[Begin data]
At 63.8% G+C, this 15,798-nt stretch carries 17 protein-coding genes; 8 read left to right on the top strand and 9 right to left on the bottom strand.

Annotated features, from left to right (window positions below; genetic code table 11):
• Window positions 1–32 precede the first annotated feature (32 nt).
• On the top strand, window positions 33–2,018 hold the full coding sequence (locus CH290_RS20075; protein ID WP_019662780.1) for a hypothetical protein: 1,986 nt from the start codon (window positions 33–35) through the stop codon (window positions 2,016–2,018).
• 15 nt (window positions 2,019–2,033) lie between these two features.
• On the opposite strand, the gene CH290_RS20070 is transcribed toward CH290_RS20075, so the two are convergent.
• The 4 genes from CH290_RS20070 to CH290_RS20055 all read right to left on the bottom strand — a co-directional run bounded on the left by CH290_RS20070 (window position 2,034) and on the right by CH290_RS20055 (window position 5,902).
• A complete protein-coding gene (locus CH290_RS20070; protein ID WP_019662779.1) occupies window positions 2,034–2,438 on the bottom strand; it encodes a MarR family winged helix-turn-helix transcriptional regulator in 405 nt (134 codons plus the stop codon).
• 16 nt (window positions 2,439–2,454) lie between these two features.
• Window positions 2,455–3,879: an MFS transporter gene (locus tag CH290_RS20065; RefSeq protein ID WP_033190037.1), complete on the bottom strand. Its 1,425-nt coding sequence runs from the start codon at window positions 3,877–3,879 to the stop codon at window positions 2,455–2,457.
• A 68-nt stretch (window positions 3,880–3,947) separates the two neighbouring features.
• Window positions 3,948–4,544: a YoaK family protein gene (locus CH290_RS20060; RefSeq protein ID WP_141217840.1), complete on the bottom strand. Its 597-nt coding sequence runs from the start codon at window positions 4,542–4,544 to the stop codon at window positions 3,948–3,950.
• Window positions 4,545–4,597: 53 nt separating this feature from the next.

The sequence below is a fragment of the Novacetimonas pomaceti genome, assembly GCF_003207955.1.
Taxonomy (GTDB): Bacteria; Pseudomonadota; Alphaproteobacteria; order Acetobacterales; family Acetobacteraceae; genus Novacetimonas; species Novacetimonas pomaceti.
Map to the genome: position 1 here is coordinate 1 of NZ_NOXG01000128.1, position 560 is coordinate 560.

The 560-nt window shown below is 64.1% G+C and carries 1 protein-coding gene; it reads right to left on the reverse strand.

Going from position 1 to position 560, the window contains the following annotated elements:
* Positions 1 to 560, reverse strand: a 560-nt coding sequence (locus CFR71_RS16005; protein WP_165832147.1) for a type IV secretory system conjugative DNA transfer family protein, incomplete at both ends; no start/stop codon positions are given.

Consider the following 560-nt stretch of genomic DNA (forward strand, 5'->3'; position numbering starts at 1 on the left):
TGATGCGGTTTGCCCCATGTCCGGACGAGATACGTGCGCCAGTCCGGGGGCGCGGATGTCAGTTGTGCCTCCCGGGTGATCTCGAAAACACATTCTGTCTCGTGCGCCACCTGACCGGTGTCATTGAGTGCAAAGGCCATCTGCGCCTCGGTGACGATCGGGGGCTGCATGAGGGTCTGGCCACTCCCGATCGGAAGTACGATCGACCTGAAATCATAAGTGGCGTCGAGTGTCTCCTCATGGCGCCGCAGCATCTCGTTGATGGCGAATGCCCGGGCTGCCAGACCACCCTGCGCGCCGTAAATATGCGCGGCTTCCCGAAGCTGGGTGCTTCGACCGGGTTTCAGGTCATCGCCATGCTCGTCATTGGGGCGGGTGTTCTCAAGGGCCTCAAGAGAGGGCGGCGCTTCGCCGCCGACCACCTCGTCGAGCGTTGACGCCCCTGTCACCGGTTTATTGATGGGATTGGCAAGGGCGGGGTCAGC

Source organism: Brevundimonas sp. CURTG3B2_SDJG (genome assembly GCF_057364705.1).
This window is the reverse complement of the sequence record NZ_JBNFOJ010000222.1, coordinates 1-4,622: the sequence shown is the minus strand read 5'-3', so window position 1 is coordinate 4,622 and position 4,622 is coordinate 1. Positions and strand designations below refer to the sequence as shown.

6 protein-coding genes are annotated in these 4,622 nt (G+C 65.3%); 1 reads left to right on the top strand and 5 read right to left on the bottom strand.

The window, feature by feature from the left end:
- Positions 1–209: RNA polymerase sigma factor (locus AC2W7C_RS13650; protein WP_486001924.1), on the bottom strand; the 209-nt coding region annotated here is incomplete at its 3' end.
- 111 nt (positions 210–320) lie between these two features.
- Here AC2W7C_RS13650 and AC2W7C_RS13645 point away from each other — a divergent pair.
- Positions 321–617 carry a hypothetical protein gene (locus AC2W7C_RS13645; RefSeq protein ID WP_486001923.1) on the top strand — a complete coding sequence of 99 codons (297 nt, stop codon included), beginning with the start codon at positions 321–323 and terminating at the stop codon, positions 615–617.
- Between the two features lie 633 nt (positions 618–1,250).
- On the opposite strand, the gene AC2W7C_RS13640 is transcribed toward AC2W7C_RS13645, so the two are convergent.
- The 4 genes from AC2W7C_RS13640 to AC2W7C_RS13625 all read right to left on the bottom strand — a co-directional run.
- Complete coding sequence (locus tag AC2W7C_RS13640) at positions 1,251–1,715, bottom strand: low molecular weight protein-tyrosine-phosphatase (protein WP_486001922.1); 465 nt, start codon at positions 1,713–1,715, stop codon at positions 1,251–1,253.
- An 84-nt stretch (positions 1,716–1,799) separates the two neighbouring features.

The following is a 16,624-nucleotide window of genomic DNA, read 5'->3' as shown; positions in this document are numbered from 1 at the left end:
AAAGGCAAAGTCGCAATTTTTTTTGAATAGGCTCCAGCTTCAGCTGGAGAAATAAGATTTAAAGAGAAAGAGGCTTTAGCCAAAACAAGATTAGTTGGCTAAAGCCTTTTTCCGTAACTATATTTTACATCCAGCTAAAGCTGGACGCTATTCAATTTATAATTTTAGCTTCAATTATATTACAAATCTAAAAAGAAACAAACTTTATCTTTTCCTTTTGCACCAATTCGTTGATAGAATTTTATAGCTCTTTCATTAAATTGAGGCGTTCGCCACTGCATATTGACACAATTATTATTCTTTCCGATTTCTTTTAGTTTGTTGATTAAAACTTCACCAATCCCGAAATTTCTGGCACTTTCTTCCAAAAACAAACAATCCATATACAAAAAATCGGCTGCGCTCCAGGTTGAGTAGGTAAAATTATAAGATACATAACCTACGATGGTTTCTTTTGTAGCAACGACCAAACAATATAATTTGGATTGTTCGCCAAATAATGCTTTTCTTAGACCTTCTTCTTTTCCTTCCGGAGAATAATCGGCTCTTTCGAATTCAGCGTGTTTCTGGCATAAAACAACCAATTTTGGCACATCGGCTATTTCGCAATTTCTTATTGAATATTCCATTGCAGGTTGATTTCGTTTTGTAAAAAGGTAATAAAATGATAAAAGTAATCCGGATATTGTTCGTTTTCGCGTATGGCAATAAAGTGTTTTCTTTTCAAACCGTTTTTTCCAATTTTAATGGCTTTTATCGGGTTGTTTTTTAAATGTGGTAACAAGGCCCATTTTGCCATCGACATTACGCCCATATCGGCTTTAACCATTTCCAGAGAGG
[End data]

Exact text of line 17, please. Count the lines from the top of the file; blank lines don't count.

The 560-nt window shown below is 64.1% G+C and carries 1 protein-coding gene; it reads right to left on the reverse strand.